What makes a great referral partner?

kissing-frogWhen I opened my insurance company three years ago, it was (and still is) the worst possible time for insurance companies in 60 years. However, I’ve been able to increase my business to six times its original size just through networking with referral partners.

Today I have close to 40 referral partners on an ongoing basis. I work with lenders, realtors, and consultants. Each one has their own niche, which means there’s very little overlap. Once you learn everything about a referral partner’s industry, you’ll realize where conflict exists and where it doesn’t. Even if two realtors sell commercial property, they want a certain kind of property in a certain area in a certain condition and a certain buyer. They aren’t concerned about competition because they know what they’re focused on and what they do well.

The referral partners who work out the best are the ones who know their target client. I had to kiss a lot of frogs before I found my ideal client. I had to understand the buyer cycle for my clients and put myself in their shoes. I had to anticipate their needs based on whatever life change they’re going through. Once I had a firm understanding of my buyer and how I meet their needs, I could become a good referral partner for others.

Over the last three years I’ve discovered two keys to being a successful referral partner:

  • Genuinely want to help the client. Good partners aren’t just trying to make a deal or force something to work, they want to find a good solution for the client. When I send a referral partner someone, I know they’re going to do what’s right for my client.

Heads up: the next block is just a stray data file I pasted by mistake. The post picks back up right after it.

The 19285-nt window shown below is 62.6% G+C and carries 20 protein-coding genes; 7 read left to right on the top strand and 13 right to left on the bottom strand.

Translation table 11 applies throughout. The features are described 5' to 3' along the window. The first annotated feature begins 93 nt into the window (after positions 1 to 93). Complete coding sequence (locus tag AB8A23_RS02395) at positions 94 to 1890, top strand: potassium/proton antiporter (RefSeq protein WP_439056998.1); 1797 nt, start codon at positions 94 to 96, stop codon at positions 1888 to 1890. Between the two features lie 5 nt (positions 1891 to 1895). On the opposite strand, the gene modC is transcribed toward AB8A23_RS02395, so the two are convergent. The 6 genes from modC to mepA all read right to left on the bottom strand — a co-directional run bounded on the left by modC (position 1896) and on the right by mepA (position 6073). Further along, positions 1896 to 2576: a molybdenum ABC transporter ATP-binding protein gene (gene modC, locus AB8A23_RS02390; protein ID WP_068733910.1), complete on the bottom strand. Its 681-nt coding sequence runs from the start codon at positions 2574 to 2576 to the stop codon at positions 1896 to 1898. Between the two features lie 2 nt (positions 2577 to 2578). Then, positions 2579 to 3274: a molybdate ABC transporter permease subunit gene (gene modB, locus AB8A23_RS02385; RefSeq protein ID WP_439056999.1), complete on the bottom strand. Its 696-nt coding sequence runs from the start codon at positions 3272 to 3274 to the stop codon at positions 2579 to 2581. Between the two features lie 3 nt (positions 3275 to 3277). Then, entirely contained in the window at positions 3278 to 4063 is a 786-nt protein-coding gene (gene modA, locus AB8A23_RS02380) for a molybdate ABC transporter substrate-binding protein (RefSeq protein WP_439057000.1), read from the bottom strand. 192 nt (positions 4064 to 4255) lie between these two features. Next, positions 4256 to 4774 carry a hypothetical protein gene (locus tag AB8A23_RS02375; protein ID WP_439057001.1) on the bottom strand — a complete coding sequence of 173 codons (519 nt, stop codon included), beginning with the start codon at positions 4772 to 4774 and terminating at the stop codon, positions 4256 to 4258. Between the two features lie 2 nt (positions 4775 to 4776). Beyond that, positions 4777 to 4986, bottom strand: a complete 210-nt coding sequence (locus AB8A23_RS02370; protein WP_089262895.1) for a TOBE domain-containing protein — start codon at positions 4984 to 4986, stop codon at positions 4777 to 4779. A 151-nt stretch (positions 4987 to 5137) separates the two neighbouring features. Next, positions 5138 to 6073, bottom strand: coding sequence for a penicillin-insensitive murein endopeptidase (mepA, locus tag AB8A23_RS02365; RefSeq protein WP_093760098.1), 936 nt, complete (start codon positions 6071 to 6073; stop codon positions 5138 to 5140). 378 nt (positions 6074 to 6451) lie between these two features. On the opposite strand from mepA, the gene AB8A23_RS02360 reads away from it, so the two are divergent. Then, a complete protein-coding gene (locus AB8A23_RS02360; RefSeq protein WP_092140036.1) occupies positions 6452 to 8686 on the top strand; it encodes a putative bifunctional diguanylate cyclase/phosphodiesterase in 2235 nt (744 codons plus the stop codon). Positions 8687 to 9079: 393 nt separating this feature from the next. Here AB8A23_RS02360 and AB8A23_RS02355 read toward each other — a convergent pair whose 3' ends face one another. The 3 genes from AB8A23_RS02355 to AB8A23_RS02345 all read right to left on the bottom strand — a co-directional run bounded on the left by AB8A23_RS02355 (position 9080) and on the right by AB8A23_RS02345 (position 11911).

• Give before you receive. Good partners give value first. My value comes in a few different forms. Sometimes I’ll spotlight someone in a newsletter that goes out to thousands of customers, but more often I’ll set them up with a partner who can send them a flood of clients. I find out where the potential partner gets stuck in their sales process and what person they need to help solve that issue. I ask around to try and solve their problem, or I introduce them to anyone I might know who can help.

As I started to grow, I had to figure out which referral partners made the most sense to work with. I didn’t want a referral relationship with money exchanged. In insurance, we can split commissions all day long but that’s not what I’m looking for. The money isn’t important to me.

It works both ways, if you don’t exchange money for referrals then it means your referral partner doesn’t need the money either. They’re going to do their part as a referral partner and they won’t need a lot of nurturing. It’s a different kind of motivation. Additionally, if a deal goes bad and the client found out that I made money on it, it looks bad. I’d rather be clear and transparent.

Transparency falls in line with our business model. We sell value and service. We don’t sell on price. Budget is important and the price has to be in the ballpark, but our clients are willing to spend a little more with you to get quality service.

If you’re interested in networking or would like more information about our insurance services, please give me a call at 405-241-9710.

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